Most visitors to Amsterdam are content to wander the canals by foot or bike, crossing over any number of the city’s 1500 bridges snapping photos of picturesque flower boxes and historic, gabled Dutch buildings. Or they take a canal tour on the hop on hop off boats and private tour boats that wind the canal network. But on your next trip, you can stay in an Amsterdam houseboat by booking a vacation rental. This gives you a chance to live like an Amsterdammer. You'll have an up close opportunity to watch the city’s watery highway system at work and play.

The Amsterdam Canals

There are sixty miles of canals in Amsterdam; 165 waterways that thread their way through the city defining its geography, its history and—if you were lucky enough to live on or near one in recent history—your social status. Amsterdam's canal system, which was built by draining swamps creating canals in concentric arcs and filling in the land, was a model of urban planning for its time earning the Canal District a place on UNESCO’s World Heritage list in 2010.

Bikes along an Amsterdam canal

Bikes along an Amsterdam canal. Photo by Susan Lanier-Graham

There are 3050 houseboats in Amsterdam proper and another 600 houseboats located in the Amsterdam region. All of them are hooked up to city water, sewage and electricity and most of them are permanently anchored. The city has strict regulations regarding ownership and rental of houseboats intended to preserve affordable housing for its residents while encouraging tourism.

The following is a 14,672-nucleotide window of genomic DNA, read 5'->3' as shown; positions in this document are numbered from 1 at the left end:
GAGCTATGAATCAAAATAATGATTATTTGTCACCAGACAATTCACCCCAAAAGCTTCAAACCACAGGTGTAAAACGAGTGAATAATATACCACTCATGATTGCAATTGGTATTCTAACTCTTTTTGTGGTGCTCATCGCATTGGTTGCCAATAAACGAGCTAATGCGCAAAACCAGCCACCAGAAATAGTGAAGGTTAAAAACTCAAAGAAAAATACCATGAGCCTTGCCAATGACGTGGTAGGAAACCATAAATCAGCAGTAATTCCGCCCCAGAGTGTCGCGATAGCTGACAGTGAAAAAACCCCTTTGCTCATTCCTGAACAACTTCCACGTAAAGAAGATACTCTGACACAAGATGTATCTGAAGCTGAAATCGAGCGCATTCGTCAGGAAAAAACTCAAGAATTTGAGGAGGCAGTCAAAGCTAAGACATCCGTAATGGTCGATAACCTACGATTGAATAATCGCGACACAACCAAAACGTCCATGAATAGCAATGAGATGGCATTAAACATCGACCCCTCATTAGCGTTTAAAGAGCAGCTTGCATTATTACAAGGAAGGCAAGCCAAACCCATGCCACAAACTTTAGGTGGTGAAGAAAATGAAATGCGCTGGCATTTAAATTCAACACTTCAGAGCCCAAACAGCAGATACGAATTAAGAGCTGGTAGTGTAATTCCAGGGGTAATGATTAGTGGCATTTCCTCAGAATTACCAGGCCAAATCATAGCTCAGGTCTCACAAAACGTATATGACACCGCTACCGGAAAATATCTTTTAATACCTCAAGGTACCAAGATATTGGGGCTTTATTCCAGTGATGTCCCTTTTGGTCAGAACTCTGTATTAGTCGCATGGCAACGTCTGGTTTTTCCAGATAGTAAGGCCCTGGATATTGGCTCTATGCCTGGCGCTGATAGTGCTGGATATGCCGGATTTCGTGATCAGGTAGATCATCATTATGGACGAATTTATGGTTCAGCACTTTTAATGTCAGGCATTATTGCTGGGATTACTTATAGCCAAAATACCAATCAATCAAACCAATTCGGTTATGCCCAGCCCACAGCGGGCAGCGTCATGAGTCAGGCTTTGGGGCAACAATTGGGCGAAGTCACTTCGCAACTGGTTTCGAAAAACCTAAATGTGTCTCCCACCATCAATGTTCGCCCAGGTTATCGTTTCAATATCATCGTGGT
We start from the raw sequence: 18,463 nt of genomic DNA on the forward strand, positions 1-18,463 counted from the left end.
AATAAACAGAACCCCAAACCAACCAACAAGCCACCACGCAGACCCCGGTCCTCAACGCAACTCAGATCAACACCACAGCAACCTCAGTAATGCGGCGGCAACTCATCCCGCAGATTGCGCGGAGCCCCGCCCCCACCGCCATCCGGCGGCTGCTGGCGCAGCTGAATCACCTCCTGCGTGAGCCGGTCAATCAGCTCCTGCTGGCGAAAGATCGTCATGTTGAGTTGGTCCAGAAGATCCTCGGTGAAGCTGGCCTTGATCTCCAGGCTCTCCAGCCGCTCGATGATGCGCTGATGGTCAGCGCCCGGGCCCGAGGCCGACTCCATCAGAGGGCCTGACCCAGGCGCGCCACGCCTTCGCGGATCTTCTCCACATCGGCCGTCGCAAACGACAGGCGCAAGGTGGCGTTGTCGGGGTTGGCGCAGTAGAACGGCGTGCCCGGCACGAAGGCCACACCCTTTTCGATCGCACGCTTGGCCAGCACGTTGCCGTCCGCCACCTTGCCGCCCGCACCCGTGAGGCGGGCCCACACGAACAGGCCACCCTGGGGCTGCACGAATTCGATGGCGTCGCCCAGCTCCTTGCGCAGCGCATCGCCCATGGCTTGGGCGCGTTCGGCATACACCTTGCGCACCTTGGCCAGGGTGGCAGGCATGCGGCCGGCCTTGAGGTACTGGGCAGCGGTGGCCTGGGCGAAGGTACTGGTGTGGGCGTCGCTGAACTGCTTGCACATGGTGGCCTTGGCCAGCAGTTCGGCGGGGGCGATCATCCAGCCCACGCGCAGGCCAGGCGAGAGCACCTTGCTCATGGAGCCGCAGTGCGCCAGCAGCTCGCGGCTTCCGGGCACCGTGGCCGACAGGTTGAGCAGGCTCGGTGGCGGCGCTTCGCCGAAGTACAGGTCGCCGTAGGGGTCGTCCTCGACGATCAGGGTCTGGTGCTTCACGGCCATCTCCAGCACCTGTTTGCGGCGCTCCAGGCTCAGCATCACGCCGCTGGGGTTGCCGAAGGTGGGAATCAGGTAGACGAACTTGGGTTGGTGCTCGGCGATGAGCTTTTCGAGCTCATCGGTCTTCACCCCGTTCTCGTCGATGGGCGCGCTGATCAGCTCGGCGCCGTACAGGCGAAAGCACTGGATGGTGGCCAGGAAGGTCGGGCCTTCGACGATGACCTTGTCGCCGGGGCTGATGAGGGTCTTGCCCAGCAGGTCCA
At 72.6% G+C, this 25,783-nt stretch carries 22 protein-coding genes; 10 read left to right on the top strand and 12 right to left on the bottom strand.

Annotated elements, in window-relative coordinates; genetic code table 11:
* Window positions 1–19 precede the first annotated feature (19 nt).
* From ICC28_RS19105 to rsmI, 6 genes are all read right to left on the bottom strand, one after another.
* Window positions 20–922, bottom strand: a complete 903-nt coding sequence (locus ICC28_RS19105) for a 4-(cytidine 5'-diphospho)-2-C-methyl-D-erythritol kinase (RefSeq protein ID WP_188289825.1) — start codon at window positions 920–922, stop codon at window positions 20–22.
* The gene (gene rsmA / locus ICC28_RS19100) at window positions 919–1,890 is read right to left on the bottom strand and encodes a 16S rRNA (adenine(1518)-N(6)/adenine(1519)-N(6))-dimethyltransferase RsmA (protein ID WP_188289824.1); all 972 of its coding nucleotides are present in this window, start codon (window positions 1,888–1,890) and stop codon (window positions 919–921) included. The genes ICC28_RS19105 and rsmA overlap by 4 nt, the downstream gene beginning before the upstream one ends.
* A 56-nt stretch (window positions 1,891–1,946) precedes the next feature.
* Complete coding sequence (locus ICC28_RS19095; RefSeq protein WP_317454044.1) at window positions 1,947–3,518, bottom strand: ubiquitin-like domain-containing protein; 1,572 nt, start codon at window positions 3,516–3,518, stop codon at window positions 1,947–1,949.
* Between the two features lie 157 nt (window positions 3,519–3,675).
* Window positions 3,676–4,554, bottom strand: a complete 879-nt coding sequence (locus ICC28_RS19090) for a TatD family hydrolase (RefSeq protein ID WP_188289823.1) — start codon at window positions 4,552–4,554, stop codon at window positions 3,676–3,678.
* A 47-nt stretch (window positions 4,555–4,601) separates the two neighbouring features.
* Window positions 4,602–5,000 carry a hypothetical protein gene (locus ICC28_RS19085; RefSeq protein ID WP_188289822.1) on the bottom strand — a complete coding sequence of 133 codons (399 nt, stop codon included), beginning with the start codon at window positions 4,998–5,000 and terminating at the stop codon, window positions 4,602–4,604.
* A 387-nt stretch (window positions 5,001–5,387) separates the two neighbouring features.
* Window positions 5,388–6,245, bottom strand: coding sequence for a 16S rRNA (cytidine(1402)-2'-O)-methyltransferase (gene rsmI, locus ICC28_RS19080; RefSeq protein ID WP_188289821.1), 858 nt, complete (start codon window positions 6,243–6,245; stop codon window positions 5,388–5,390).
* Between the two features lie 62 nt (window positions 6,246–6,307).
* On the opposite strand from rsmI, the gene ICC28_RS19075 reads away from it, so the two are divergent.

My Amsterdam Houseboat Rental

I rented an Amsterdam houseboat studio for a week in the trendy De Pijp district of the city. My floating room was a 10 minute walk to the Rijksmuseum following the canal the entire way, a 12 minute walk to the Van Gogh Museum and a 5 minute stroll to the Albert Cuyp Market.

Amsterdam Houseboat

My Amsterdam Houseboat rental. Photo by Ann Randall.

For longer distances to sites such as the Anne Frank House, I walked or rented a bicycle from the rental shop around the corner. To get to the train station for trips out of Amsterdam, there were stops for the city’s ubiquitous tram system only two blocks from the houseboat. The canals and bridges act as a map locator for visitors making it easy to navigate the city.

Each canal in the city and surrounding neighborhood has its own history and knowing that enhances the experience of being a temporary houseboat dweller. Amsterdam’s Het Grachtenhuis, the Museum of the Canals, is a good place to begin your research. Located on a historic canal boat in the UNESCO Canal District, the museum walks you through the history and building of the city canal systems beginning in the 1600s.

Exploring the Neighborhood

My houseboat was on the Boerenwetering Canal, originally built to drain the peatland in the nearby village of Amstelveen. Over the centuries the canal has been shortened, fitted with a gate and lock system and seen eight bridges built over its span. It became the route for vegetable barges bringing their loads in from the villages to markets on the more central canals in Amsterdam.

Amsterdam houseboat